The present year (1899) has seen the permanent addition to the pleasure grounds of The Rock Garden. It was developed from an old-fashioned fernery, by letting in light and air, using the water which trickled from the old rock- work to form pools, and by adding rock-work suitable for the mountains plants to grow either side.


Thus it combines effectively the charm both of the rock and water garden, while each group of stonework, though falling into the general scheme, makes a separate little territory with its own flowers and plant life. To watch the growth of every individual plant is half the charm of these sub-Alpine gardens.

Their care is the light side of floriculture. It realises equally the dream of child gardeners and the ideals of past masters of the art. There is no end to the solicitude it claims for single plants, and those often of the minute and star-like order, tiny floral constellations on their firmament of stone.

The Rock Garden is a thing of beauty. In the pools flowering rush blossoms, and on the surface water-lilies, red, pink, yellow, and white. The water flows quite naturally from the rocks into the pools, which are set round the trees, tall water grass, and rushes.

On the rocks red Portulacas, with blossom as brilliant as pomegranate, Dianthus (Napoleon III), and others of that family flourish exceedingly. Among the most effective in groups or large patches of growth are Androsace lanuginose and A. sarmentosa, Primula rosea, and of gentians acaulis and verna.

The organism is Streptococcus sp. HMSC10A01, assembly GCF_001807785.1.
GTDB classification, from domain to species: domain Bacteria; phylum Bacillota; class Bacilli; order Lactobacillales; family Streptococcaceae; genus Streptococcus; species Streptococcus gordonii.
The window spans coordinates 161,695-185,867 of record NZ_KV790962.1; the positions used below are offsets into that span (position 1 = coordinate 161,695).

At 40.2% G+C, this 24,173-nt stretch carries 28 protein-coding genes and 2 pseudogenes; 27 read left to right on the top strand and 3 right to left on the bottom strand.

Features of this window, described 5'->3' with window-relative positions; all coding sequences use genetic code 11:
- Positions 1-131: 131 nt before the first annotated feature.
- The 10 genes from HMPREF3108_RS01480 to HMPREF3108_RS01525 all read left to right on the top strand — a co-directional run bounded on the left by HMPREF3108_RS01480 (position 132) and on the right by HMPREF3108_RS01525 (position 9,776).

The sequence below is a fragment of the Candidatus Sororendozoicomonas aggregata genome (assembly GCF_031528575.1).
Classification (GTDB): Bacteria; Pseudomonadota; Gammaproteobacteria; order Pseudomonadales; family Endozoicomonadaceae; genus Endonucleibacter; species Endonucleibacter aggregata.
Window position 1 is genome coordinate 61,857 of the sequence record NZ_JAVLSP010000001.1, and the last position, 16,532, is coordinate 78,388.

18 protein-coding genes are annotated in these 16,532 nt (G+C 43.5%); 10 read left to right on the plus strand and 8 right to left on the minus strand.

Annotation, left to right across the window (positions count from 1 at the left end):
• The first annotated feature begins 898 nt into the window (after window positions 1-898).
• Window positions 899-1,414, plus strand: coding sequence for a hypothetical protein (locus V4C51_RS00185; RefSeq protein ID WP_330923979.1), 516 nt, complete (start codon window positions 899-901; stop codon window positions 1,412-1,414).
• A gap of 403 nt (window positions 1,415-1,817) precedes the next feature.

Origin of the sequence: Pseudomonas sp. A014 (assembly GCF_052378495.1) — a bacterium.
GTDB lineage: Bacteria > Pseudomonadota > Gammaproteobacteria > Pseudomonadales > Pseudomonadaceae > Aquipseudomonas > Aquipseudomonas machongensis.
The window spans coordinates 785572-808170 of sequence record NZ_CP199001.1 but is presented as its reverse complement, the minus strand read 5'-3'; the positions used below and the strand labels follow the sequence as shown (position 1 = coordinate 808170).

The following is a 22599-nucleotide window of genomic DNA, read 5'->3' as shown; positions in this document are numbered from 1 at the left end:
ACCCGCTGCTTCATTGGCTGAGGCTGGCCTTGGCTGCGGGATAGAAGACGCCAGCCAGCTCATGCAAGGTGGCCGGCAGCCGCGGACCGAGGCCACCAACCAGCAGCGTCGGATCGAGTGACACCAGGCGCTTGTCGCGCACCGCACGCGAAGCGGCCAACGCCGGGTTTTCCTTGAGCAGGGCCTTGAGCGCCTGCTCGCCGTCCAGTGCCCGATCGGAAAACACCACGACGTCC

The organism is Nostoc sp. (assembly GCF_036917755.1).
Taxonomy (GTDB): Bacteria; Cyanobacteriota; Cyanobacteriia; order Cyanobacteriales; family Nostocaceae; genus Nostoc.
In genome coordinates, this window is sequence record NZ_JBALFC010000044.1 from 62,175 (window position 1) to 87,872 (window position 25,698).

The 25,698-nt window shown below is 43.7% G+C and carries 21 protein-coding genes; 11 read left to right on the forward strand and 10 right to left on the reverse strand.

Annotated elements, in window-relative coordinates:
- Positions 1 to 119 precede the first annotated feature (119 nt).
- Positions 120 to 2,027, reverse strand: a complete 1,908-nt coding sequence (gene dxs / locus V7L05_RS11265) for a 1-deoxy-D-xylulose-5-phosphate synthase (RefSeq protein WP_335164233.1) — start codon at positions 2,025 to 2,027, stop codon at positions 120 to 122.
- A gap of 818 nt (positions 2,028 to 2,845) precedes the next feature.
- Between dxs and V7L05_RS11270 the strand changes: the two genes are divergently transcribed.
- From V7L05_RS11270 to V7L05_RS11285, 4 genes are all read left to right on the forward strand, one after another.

Hardy cyclamens occupy shady corners, and many campanulas and veronicas, especially rupestris, which delights in draping rocks, give soft colour. But for genuine brilliant hues the Dianthus (Napoleon III) and Atkinsoni have few equals. In the bog garden which fringes the pools Cypripedium spectabile, pubescens, parviflorum,  and Trillium grandiflorum did well.

Of the flowering shrubs cistus of sorts, Rhododendron ferrugineum and Daphne Cneorum have flourished exceedingly. Out of some 400 varieties growing in this miniature valley of rocks, many are uncommon and some really rare. Among these are Erigeron Trimorphia and E. trifidus, Saxifraga squarrosa, Pentstemon Halli, Campanula Raineri, Globularia nana alba, Petrocalllis pyrenaica, and many others.

Edelweiss grows as if native to the soil, Alpine antirrhinum and its relations, with scarlet thyme and white thyme, Alpine wallflowers, and Genista praecox, campanulas, white heather, and glacier birch have so covered the rocks with stars, bells, globes, cups, tufts, balls, and pendants formed by the hundred bright flowers of the moor and mountain that the fancy can scarcely distinguish the individual plants blended in the whole.

The most recent addition is the escallonia from the West Country, Lady Lilford being anxious to add one of her country’s choice shrubs to the growth of The Rock Garden. Before long the flowering shrubs will boast the addition of all the newest varieties of lilac; at least twelve kinds of new and improved lilacs have now joined the number of these ancient and established favourites in the pleasure grounds, where they flourish so luxuriantly.”